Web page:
The blog has a simple name: Whole Story. Among other things, the blog features posts about organic recipes, current events, environmental issues and company deals. All of the topics are relevant and somehow relate to the company or the company’s values. The posts are fairly short, which is perfect because my attention isn’t lost. The layout is pleasing to the eye, and the green colors remind me of nature. This ties in with the company’s green brand. High quality pictures, especially of yummy meals, also stand out.

Many people write posts, and the blog is updated once or twice a day. This is great because there’s always something new, so people have a reason to visit the blog frequently. People can also print coupons which, with the state of our economy, is another incentive to check out the blog regularly. Comments show that people appreciate these coupons.

Whole Foods Market cares about engaging with the public because they have created and maintained this blog. They also encourage and welcome comments, which the “About Us” section states. Because of this blog and the positive communication with the public, the company is definitely benefiting from social media.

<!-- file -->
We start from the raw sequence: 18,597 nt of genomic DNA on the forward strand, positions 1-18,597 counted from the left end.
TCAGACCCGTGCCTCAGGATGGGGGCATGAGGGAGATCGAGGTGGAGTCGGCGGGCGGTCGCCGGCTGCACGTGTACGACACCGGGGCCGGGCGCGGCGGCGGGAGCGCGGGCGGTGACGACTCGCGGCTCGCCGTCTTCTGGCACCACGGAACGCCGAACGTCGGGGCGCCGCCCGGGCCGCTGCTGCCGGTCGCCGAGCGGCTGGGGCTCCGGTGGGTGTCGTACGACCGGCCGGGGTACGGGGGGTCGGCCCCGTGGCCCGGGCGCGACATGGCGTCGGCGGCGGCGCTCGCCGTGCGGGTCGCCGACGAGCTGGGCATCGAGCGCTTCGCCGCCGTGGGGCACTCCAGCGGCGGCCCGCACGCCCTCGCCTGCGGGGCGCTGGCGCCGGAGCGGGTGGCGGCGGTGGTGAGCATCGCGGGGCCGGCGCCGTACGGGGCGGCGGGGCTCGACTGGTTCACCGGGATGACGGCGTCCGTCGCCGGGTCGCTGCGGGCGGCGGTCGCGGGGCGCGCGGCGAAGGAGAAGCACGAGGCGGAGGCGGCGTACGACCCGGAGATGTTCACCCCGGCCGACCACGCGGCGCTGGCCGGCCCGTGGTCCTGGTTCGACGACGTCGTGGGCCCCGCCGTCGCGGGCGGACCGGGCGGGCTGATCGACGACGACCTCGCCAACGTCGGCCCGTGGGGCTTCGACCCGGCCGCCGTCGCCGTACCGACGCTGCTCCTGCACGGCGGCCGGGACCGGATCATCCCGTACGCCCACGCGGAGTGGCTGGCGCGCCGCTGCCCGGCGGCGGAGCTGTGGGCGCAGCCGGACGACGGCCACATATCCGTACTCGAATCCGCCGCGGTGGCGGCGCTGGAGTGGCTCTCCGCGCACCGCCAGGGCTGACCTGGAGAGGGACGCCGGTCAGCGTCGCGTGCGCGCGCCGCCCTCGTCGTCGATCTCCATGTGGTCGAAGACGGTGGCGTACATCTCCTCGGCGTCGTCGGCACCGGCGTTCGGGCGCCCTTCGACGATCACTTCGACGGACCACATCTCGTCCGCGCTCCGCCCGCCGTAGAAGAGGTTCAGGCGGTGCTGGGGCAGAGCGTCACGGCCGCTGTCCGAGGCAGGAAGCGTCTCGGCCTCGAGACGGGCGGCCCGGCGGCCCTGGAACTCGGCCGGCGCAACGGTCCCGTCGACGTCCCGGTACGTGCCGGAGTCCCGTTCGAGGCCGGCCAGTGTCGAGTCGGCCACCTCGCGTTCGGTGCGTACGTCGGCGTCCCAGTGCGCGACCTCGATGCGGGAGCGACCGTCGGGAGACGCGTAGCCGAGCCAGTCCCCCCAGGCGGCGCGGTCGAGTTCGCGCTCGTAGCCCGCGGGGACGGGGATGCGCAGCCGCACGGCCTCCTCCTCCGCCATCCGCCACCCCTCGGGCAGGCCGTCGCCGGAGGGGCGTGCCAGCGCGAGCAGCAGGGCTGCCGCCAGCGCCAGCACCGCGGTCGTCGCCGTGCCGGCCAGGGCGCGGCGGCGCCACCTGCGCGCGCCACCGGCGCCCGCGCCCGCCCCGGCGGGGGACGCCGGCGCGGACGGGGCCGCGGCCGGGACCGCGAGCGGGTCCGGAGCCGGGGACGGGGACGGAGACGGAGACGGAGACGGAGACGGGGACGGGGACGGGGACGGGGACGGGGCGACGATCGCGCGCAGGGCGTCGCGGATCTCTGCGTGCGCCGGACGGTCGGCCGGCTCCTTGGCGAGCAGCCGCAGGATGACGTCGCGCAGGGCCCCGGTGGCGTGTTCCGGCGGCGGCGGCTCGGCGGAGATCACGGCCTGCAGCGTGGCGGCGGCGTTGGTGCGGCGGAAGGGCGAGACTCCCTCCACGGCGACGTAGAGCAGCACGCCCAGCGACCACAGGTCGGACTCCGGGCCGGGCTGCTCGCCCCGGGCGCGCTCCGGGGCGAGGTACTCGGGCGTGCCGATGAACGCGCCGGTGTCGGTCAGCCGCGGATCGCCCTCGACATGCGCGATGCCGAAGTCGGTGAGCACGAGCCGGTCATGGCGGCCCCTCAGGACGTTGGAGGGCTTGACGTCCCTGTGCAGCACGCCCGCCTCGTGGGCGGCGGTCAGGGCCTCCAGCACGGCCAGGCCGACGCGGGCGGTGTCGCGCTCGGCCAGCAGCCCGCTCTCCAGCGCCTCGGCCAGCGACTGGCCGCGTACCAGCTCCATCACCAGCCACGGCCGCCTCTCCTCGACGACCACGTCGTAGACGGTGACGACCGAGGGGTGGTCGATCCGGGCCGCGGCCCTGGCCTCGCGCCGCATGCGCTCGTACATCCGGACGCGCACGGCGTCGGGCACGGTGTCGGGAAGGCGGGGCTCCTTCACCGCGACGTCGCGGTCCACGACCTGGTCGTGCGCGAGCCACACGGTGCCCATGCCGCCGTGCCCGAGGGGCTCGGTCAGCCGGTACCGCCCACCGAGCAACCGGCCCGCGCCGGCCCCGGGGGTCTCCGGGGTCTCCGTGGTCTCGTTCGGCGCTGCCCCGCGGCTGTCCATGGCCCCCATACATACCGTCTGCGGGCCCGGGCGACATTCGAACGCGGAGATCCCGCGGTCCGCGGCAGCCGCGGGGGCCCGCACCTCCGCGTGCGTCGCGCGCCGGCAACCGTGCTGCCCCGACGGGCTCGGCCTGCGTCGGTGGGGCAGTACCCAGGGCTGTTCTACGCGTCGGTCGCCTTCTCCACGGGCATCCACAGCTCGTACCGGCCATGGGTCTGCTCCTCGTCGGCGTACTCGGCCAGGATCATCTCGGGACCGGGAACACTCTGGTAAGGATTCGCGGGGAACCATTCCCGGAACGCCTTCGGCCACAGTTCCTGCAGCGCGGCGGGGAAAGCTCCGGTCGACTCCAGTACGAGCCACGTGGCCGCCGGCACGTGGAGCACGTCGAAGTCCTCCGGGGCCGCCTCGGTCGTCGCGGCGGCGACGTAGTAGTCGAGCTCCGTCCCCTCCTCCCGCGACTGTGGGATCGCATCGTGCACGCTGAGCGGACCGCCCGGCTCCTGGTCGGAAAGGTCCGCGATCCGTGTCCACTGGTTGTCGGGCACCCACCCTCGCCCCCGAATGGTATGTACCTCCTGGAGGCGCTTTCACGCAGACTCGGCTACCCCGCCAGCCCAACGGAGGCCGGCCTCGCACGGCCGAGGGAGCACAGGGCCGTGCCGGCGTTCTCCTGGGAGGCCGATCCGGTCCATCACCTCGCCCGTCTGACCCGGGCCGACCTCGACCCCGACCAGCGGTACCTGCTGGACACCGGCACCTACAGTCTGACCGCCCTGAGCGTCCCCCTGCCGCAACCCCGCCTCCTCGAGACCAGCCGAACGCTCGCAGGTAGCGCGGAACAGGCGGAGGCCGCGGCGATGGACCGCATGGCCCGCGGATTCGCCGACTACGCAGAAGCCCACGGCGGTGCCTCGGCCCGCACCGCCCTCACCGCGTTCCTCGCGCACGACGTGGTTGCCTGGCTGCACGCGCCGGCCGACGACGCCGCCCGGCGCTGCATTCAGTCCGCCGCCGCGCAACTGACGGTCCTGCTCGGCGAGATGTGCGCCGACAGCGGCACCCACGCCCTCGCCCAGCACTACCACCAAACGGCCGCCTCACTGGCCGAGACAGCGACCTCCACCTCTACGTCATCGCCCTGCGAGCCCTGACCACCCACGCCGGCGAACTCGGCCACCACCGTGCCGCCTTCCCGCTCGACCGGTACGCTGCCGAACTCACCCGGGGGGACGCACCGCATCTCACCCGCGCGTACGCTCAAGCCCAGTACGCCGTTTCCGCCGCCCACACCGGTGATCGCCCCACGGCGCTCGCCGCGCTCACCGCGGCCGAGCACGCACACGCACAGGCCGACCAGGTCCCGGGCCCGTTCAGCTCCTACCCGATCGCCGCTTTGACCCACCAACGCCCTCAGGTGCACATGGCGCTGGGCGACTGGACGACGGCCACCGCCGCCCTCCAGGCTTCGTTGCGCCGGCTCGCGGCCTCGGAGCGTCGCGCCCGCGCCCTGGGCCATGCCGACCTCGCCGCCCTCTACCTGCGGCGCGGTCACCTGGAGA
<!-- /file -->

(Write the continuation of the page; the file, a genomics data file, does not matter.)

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This whole blogging thing has gotten huge, and it’s about time I jump into the blogosphere. I am a senior studying public relations and communication studies at the University of Oregon. I keep thinking about graduation because it’s getting closer and closer. I’m excited. I’m nervous. I have no idea where the future will take me. I want to work in many areas of PR, so I can experience different sides of the field. My goal is to be involved in sports and entertainment public relations. I also love baking and decorating cupcakes, so I hope to open a cupcake shop some day.

Blogging is important in the PR world and I’m happy to now be a part of it. This blog will discuss everything and anything that is related to PR. Anyone is welcome to enjoy this blog, especially those interested in learning more about the public relations field. I am definitely interested in learning more! I also hope to gain experience that will send me in the right direction in the future. Happy blogging!